A protein containing a serine-rich domain with vesicle fusing properties mediates cell cycle-dependent cytosolic pH regulation.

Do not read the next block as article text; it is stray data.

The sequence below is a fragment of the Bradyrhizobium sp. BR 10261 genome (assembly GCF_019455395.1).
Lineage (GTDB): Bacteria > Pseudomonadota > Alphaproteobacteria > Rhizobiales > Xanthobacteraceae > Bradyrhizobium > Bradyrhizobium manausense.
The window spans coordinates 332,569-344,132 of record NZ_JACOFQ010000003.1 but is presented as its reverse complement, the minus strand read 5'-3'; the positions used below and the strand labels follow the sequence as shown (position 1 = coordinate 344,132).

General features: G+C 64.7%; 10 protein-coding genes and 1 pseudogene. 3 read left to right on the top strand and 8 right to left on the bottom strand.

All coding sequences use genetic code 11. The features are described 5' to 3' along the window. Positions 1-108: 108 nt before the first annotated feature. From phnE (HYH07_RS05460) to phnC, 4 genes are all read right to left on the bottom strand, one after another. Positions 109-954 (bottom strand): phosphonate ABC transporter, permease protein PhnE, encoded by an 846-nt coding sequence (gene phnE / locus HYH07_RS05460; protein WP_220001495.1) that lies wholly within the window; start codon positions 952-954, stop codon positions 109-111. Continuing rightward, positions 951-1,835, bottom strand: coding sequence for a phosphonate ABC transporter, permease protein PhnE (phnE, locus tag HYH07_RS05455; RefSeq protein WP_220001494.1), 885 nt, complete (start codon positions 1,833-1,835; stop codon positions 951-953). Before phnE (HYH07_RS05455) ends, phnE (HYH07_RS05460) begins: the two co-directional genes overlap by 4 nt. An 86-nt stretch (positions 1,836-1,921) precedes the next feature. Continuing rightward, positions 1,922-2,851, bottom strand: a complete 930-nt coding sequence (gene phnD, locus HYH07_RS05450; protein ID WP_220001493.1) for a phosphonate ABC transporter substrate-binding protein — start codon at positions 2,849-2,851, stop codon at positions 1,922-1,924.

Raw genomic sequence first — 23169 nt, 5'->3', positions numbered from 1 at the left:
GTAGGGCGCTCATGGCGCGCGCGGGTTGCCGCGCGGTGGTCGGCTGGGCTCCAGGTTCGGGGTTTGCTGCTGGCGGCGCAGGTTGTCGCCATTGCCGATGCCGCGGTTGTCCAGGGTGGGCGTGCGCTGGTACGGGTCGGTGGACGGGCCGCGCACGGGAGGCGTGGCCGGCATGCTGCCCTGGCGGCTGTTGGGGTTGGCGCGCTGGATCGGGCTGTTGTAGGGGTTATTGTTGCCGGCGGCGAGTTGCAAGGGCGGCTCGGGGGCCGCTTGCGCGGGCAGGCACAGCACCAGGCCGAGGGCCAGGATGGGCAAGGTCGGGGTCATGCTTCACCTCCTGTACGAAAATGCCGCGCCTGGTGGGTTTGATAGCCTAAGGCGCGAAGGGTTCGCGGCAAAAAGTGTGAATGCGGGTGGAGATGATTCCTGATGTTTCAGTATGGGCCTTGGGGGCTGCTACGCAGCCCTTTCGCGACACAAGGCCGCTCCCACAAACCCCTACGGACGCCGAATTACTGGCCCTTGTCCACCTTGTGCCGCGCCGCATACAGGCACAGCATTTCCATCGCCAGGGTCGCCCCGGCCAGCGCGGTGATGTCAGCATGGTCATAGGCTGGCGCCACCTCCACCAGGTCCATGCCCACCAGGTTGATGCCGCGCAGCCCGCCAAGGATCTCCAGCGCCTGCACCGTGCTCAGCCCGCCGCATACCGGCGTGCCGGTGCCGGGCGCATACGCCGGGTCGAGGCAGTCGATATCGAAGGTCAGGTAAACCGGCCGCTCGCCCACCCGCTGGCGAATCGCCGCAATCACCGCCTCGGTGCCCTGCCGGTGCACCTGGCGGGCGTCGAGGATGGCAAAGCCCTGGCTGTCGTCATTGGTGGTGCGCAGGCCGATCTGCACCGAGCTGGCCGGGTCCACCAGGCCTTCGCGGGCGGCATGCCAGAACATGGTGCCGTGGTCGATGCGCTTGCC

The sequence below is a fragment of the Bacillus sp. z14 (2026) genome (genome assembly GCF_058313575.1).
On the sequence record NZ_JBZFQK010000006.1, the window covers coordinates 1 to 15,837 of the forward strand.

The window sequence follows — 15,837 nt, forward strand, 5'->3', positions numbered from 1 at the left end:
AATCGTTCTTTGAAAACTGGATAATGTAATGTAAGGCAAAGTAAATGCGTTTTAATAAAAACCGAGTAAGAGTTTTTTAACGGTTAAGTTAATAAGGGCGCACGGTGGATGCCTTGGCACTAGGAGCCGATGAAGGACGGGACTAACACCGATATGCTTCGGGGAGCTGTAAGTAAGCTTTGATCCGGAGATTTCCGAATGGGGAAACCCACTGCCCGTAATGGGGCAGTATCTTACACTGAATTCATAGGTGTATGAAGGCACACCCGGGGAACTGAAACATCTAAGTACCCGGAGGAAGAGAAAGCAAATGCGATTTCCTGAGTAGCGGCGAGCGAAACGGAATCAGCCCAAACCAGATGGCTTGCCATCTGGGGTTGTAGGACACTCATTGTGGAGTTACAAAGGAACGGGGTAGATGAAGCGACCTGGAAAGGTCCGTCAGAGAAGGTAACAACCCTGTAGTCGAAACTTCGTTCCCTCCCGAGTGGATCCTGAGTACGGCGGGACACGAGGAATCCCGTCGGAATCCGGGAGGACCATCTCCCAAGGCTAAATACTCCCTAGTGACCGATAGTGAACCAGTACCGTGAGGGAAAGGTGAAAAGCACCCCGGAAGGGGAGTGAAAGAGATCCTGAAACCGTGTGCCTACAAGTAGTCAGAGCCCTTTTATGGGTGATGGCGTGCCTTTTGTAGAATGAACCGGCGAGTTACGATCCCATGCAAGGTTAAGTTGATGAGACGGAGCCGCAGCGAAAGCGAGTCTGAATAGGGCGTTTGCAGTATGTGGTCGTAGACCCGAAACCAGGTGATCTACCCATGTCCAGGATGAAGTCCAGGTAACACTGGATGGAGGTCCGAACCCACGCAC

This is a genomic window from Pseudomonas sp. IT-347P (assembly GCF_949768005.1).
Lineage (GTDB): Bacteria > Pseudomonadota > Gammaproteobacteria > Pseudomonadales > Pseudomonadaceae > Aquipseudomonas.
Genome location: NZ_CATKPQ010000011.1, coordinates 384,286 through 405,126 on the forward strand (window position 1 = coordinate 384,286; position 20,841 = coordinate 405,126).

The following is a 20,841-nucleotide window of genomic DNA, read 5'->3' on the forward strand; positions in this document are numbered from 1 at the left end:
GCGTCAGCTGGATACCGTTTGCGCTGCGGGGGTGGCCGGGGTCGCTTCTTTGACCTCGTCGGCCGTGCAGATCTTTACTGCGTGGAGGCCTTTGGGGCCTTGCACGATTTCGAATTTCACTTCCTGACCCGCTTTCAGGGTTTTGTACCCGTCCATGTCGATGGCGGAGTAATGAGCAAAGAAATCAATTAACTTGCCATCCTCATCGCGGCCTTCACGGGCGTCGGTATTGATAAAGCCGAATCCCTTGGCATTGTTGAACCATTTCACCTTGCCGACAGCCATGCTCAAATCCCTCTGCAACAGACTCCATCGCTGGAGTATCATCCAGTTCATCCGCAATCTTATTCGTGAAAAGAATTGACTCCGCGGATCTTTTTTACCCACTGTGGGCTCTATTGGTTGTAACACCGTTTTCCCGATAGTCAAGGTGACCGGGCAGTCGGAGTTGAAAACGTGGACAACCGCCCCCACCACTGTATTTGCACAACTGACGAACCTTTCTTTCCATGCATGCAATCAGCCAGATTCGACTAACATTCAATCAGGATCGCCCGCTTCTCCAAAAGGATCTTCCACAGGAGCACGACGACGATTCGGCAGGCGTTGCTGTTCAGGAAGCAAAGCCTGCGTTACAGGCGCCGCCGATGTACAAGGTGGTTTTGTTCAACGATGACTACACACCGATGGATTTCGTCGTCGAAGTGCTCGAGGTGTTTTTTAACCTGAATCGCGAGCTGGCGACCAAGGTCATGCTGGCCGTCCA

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Initial differentiation in Dictyostelium involves both asymmetric cell division and a cell cycle-dependent mechanism. We previously identified a gene, rtoA, which when disrupted randomizes the cell cycle-dependent mechanism without affecting either the underlying cell cycle or asymmetric differentiation. We find that in wild-type cells, RtoA levels vary during the cell cycle. Cytosolic pH, which normally varies with the cell cycle, is randomized in rtoA cells. The middle 60% of the RtoA protein is 10 tandem repeats of an 11 peptide-long serine-rich motif, which we find has a random coil structure. This domain catalyzes the fusion of phospholipid vesicles in vitro. Conversely, rtoA cells have a defect in the fusion of endocytic vesicles. They also have a decreased exocytosis rate, a decreased pH of endocytic/exocytic vesicles, and an increased average cytosolic pH. Our data indicate that the serine-rich domain of RtoA can mediate membrane fusion and that RtoA can increase the rate of vesicle fusion during processing of endoctyic vesicles. We hypothesize that RtoA modulates initial cell type choice by linking vegetative cell physiology to the cell cycle.